Is this the most perfect pizza in Suffolk?
- Credit: Charlotte Smith-Jarvis
“Come. Come and try our pizza,” came the clarion call from Chiarina and Paolo Pragliola, who started their mobile business Reggia Pizza last March, just as a nationwide lockdown was announced.
Well, who was I to argue? And so it was I found myself, with a friend, stretched out on a picnic blanket on the manicured lawn of Hadleigh Cricket Club, with a Thermos of wine, and a couple of boxes of tantalisingly scented Italian food.
Sorry to the home team. I think we accidentally sat with the away supporters, cheering in unison with them – even though we haven’t got a clue about the sport - but our attentions were more firmly fixed on the pizza in front of us.
We’d booked a slot for 7.30pm, and when we rocked up five minutes early, Paolo was already hard at work, in the sweltering heat might I add, turning our pies in 600C flames, inside the couple’s tiny, cutesy trailer.
It was ready, almost to the second, on the dot, and delivered into our greedy hands with a clutch of napkins.
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Opening the boxes, we knew these were going to be good. The crust had puffed up and charred beautifully at the edges. The mozzarella was molten, melding into the toppings. And the smell!
I’ve eaten pizza extensively in Italy and the UK and can hand-on-heart say that what Paolo and Chiarina have created is a little piece of dough heaven right here in Suffolk. Up there in my top three.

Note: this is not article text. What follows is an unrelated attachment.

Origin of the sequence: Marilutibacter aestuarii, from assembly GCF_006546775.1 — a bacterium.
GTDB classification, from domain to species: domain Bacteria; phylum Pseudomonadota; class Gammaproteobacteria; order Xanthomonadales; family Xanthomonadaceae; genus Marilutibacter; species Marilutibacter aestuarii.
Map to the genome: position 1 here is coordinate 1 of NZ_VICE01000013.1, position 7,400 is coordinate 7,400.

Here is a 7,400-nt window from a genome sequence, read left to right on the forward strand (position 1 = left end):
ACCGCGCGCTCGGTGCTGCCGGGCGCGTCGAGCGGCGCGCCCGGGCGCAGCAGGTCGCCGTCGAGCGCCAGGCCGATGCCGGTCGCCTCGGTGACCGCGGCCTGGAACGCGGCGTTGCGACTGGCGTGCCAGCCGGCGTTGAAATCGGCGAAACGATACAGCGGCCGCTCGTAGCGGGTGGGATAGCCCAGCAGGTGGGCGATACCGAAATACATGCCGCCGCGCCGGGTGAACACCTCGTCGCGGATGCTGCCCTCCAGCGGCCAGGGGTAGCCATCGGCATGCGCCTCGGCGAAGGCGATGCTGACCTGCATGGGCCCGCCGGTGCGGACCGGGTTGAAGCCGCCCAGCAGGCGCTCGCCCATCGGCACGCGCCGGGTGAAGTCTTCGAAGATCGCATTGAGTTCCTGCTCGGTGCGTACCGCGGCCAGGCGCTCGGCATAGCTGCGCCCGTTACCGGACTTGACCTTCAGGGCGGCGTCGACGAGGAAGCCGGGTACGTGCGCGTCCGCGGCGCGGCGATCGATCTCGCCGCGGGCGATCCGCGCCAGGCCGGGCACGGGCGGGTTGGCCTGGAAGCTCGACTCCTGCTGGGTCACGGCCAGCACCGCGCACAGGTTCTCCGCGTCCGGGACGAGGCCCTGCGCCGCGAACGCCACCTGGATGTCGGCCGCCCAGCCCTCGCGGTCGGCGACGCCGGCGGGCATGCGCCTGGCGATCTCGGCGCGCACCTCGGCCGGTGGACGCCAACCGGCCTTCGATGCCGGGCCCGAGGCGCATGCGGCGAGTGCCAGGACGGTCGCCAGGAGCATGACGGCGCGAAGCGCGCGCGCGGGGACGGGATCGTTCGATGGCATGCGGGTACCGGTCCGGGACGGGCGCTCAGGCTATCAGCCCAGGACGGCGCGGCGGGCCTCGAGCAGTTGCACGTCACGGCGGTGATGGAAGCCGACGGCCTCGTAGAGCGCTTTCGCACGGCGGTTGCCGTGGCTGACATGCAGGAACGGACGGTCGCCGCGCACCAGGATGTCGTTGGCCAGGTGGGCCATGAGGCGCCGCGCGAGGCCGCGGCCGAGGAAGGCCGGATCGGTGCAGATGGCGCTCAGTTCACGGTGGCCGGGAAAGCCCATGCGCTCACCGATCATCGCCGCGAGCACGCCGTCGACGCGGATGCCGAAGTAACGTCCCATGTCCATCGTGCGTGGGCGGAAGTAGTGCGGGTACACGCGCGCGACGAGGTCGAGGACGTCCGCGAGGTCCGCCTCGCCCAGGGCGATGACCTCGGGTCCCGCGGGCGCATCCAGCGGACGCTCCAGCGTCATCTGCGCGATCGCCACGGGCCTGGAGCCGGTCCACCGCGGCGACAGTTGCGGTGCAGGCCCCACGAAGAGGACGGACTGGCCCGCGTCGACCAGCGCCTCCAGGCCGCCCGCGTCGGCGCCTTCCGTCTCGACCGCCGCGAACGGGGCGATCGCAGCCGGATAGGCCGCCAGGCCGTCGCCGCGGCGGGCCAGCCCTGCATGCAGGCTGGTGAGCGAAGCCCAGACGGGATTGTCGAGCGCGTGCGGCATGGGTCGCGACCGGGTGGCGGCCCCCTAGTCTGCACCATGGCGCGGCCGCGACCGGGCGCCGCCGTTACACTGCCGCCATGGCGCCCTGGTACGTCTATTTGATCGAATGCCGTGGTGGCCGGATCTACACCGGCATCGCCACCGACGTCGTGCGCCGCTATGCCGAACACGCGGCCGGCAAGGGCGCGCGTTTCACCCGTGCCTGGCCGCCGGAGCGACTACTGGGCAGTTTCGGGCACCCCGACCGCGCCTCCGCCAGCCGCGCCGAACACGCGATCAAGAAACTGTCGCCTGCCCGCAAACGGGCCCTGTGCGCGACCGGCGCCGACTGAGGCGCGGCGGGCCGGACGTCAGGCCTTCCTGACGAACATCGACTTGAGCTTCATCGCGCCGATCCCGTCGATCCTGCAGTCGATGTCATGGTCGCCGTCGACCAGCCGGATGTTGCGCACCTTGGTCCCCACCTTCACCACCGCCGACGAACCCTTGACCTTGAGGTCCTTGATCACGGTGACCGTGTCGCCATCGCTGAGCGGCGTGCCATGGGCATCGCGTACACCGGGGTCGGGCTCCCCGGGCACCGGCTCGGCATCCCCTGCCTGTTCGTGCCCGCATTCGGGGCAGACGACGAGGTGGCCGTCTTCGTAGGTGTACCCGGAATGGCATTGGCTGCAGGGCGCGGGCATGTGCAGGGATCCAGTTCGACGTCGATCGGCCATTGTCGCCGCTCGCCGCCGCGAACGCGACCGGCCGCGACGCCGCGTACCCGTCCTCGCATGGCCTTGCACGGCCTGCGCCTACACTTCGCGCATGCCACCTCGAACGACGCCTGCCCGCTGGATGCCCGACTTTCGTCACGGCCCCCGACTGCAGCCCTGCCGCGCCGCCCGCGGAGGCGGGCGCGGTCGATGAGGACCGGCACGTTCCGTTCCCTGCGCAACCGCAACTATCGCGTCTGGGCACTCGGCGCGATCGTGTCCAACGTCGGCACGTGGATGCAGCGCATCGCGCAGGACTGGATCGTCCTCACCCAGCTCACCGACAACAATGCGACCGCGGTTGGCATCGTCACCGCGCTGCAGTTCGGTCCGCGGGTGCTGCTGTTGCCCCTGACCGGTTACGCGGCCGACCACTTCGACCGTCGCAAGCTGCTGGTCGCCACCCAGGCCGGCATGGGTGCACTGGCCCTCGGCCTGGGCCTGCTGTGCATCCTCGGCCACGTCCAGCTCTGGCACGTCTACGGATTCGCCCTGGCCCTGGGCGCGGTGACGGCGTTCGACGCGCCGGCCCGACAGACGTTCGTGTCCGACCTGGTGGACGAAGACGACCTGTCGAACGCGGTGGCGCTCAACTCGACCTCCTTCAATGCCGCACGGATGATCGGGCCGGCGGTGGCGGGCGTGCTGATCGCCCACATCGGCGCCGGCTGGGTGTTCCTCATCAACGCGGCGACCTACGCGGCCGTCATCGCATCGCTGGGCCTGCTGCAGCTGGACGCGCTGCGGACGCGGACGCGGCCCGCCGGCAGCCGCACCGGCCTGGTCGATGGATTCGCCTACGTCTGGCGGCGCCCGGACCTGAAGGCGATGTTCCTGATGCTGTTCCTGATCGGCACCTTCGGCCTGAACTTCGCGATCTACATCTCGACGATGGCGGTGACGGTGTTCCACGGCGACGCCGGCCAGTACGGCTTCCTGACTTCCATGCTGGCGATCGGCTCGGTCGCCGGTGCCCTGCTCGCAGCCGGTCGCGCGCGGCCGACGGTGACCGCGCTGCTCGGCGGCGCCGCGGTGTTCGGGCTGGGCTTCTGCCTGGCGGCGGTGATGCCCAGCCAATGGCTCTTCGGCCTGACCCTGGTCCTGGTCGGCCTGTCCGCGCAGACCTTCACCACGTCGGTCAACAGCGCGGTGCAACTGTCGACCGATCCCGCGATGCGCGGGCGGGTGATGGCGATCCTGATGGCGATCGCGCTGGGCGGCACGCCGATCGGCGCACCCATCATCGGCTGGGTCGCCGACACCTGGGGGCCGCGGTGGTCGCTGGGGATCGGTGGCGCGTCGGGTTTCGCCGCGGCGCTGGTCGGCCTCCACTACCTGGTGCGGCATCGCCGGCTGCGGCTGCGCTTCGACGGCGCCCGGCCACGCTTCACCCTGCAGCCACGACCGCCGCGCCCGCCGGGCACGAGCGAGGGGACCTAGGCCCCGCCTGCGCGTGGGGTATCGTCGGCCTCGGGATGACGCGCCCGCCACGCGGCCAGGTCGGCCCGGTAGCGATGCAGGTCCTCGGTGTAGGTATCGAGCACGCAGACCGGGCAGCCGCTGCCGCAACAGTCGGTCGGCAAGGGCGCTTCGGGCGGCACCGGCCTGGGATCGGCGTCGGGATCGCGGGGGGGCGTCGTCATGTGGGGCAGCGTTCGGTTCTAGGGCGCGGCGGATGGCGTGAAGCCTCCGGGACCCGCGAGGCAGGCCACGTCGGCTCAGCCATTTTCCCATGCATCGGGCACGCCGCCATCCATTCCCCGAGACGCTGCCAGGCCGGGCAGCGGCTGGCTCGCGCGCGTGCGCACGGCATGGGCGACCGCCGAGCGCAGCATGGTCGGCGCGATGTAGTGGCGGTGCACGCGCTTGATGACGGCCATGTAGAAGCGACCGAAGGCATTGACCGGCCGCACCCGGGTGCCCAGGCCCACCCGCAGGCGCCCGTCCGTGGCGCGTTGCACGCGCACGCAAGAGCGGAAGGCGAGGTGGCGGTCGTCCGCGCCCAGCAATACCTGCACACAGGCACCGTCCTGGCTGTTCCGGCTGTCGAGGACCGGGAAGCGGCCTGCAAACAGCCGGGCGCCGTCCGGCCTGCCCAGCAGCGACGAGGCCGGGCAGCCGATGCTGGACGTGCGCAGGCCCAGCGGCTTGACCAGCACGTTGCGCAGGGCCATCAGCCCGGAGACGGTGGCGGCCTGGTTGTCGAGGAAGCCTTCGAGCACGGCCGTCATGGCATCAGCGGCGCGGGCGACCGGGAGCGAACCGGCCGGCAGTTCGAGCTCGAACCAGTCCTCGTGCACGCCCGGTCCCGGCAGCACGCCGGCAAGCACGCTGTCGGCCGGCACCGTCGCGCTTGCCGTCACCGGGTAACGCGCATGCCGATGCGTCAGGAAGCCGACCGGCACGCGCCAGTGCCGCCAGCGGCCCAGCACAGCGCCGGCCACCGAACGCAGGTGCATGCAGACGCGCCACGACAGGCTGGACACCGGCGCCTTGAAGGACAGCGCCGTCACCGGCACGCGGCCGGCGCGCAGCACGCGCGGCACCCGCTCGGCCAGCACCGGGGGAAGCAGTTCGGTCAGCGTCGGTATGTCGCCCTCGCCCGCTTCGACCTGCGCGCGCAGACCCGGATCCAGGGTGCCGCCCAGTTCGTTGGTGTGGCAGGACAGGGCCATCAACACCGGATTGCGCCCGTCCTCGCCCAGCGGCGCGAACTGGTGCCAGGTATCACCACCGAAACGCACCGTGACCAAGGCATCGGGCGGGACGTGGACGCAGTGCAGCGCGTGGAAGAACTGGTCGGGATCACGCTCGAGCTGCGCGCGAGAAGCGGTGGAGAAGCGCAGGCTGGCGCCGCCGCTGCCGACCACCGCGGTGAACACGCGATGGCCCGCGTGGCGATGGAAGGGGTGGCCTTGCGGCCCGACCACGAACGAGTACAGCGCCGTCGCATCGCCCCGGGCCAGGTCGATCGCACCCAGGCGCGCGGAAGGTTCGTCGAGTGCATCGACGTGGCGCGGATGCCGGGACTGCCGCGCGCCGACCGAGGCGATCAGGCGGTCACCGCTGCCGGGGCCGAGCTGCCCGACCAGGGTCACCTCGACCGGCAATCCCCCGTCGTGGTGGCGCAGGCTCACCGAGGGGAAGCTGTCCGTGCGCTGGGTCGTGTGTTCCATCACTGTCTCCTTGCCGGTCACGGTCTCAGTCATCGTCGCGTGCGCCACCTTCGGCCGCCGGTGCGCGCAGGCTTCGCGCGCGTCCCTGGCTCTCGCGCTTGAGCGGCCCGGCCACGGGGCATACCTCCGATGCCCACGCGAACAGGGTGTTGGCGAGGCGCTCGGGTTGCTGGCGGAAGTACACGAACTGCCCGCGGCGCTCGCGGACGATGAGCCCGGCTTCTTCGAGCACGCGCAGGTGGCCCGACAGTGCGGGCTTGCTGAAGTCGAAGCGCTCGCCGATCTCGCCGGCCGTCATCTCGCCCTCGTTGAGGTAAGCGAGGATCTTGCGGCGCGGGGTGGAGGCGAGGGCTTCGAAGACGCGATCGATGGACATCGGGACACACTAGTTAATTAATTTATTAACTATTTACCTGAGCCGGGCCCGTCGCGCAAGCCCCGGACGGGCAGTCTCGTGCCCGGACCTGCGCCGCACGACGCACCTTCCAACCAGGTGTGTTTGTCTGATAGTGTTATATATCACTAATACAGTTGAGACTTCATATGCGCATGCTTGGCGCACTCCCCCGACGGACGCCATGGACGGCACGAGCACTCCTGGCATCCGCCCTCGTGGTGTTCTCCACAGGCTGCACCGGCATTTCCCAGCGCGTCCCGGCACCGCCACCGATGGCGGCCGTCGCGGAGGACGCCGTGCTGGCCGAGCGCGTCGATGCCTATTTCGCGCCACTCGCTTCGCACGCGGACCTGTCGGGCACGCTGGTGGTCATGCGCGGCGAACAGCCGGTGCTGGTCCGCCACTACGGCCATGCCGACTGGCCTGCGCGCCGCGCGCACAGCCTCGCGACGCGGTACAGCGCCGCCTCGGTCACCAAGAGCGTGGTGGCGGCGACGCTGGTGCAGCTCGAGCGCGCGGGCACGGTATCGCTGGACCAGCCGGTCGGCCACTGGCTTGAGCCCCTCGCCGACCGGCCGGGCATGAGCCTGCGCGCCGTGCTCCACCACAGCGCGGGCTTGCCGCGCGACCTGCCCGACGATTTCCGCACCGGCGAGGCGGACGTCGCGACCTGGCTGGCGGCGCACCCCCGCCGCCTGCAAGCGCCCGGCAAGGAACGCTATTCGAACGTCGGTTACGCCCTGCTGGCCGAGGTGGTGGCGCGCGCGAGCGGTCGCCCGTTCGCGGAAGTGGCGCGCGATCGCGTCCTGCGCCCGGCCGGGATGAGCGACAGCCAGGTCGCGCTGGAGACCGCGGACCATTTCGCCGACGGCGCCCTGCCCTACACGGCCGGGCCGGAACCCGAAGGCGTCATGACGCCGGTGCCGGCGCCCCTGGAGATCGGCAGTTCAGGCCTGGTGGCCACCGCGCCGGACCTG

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The dough was light, crisp and full of the kind of flavour you can only achieve with maturation. The sauce sweet. And the toppings of the highest calibre. Mine was laden with spicy, oozing Calabrian nduja sausage, and my friend’s was a seasonal affair, with datterini tomatoes, olives and artichokes. Faultless.
And yours to try at any number of events this summer, with pop-ups across mid-Suffolk.
Speaking with Paolo, the passion he has for pizza is utterly clear. He’s thought about and dissected every element to ensure perfection – from the type of flour for the base, to the process for making the sauce, and the quality of the toppings. He and Chiarina have even tried to make their pizzas as eco-friendly as possible too.
The couple (Paolo from just outside Naples and Chiarina from Stowmarket) met as students in Reading, travelling over to live and work in Siena after graduating, before moving to London in 2012, and to Suffolk in 2020.
While his day job is in insurance, pizza has always been in Paolo’s heart and it wasn’t until last year he realised it could become something bigger in their lives.
“At high school my first job in my home town was as a waiter,” he says. “But I got more and more fascinated by the guy making the pizzas, so I moved to the back and learned everything I could. I always had this passion for pizza. When we put a pizza oven in our garden and invited friends over, they said ‘this is really good, you need to sell it’ and we thought, you know what, maybe there’s something behind this. Maybe we can start a business. Lockdown hit and it made us prioritise what we wanted to do with our lives.”